The Federal Reserve published their first public paper on digital dollars, a.k.a. Central Bank Digital Currencies, a.k.a. the dollar CBDC. This, of course, is spurred by the popularity of cryptocurrencies and the questions of whether they will replace the government issued fiat currencies.
At a high level, this paper says nothing interesting. A bone dry nothingburger.
But what is interesting is the strong distinction that the Federal Reserve makes between real dollars, bank dollars, and non-bank dollars.
Most of us don’t make this distinction. In normal times, outside of economic panics, these dollars are all completely interchangeable. I explain this in part one of my lesson in how crypto and blockchain work.
It make sense that the Fed takes great care over this distinction, as from the Fed’s point of view, only it’s dollars are real dollars. The Fed is responsible for keeping the banking system as a whole working, but not any one bank. The bank dollars in any one bank are insured only up to $250,000, and thus from the Fed’s point of view, those dollars are orders of magnitude more risky to citizens, but as the Fed by charter isn’t allowed to have accounts for individual people or non-bank businesses, bank dollars are all we have access to.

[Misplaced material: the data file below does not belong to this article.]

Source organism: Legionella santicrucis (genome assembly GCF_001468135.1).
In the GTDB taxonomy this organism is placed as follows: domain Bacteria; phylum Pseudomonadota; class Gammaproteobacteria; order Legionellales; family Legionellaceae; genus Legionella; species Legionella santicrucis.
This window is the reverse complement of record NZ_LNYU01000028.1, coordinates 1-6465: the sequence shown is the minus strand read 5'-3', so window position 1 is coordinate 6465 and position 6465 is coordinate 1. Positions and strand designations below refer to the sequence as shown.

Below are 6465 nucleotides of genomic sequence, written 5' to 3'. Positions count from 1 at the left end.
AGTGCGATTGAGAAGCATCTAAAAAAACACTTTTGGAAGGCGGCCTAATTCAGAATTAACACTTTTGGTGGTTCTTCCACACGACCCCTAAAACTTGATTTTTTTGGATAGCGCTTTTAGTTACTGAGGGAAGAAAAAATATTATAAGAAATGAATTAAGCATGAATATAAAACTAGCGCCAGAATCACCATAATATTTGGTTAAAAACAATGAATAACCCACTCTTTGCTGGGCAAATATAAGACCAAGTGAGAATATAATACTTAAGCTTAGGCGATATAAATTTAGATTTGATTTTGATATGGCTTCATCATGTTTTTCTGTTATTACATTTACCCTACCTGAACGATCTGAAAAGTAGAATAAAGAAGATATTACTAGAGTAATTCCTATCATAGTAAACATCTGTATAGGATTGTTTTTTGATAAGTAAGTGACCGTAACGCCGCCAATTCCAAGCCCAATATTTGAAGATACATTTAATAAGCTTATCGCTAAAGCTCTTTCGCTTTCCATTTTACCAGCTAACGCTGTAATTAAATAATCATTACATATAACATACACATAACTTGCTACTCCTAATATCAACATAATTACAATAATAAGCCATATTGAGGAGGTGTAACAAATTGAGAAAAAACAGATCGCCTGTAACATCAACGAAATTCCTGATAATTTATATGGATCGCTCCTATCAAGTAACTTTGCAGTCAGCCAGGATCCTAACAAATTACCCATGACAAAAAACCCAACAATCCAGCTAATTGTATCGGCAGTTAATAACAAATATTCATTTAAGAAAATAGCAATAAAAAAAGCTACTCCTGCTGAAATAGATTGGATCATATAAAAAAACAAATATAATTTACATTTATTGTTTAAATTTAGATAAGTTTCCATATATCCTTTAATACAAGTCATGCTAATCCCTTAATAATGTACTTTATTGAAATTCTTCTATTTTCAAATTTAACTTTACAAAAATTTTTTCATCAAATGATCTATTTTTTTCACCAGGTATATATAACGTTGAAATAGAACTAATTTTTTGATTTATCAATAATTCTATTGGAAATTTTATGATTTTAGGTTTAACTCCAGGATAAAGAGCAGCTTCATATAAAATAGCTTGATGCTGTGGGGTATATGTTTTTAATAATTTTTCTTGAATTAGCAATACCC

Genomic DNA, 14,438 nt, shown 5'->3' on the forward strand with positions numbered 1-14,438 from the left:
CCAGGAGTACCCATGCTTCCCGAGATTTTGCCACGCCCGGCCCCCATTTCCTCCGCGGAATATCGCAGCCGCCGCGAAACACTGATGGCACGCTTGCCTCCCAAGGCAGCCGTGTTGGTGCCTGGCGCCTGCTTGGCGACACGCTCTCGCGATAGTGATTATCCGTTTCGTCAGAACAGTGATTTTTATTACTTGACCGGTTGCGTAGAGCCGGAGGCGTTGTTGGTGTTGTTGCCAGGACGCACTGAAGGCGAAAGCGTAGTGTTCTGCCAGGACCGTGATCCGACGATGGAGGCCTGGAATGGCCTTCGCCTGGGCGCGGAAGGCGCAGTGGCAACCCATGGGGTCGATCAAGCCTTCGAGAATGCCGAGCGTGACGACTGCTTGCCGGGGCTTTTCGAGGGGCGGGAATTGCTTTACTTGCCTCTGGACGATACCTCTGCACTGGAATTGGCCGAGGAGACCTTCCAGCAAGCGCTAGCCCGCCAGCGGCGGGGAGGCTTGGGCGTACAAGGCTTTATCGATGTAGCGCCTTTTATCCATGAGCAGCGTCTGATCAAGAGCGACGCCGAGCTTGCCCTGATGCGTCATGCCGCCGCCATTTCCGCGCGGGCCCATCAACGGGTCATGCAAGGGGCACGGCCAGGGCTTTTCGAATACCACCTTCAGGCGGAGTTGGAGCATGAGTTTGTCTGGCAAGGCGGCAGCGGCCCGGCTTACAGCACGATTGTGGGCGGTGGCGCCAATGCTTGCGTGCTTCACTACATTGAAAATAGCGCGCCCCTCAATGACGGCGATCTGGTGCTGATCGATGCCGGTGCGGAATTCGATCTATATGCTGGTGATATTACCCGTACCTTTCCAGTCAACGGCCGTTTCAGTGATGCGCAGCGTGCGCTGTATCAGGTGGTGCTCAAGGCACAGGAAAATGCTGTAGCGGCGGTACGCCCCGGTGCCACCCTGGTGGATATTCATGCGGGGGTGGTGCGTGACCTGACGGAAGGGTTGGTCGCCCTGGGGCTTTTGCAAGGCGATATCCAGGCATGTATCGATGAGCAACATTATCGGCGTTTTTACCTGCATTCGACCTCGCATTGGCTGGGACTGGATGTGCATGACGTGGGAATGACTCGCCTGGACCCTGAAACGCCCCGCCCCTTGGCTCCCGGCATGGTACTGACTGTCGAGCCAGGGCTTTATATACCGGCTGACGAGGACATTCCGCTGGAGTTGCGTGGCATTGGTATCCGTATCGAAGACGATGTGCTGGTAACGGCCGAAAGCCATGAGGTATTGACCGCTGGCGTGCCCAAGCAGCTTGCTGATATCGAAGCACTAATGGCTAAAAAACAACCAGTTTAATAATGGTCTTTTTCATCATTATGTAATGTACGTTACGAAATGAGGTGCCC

All, except for the non-bank dollars, which from the Fed’s point of view are unregulated, uninsured, and incredibly risky. This despite most of those non-bank dollars being in structures like money market mutual funds, which themselves are mostly invested in U.S. Treasuries. Plus some of those non-bank dollars in Paypal accounts or Starbucks gift cards, where there is no chance of a bank run as those dollars are in turn stored in a bank or in treasuries or some other low risk, highly liquid investment.
Anyhow… back to the question of the role of digital dollars. What this paper fails to provide is any compelling reason for them to exist. The Fed describes their CBDC as something far more like Paypal thank crypto. Centralized, non-transparent, completely trackable by authorities. Something like Visa, run not by one central organization but by the existing banks.
Dig into the details and really the Fed is saying nothing more here than that perhaps bank dollars will disappear, replaced by digital dollars all guaranteed by the Fed. Or maybe not all guaranteed, as they also say that it may be that there is a limit on how many CBDCs any one person can own.
All in all, if you are a crypto fan, then there is nothing here that should worry you, as there is nothing here that looks like a FedCoin or Tether or USDC.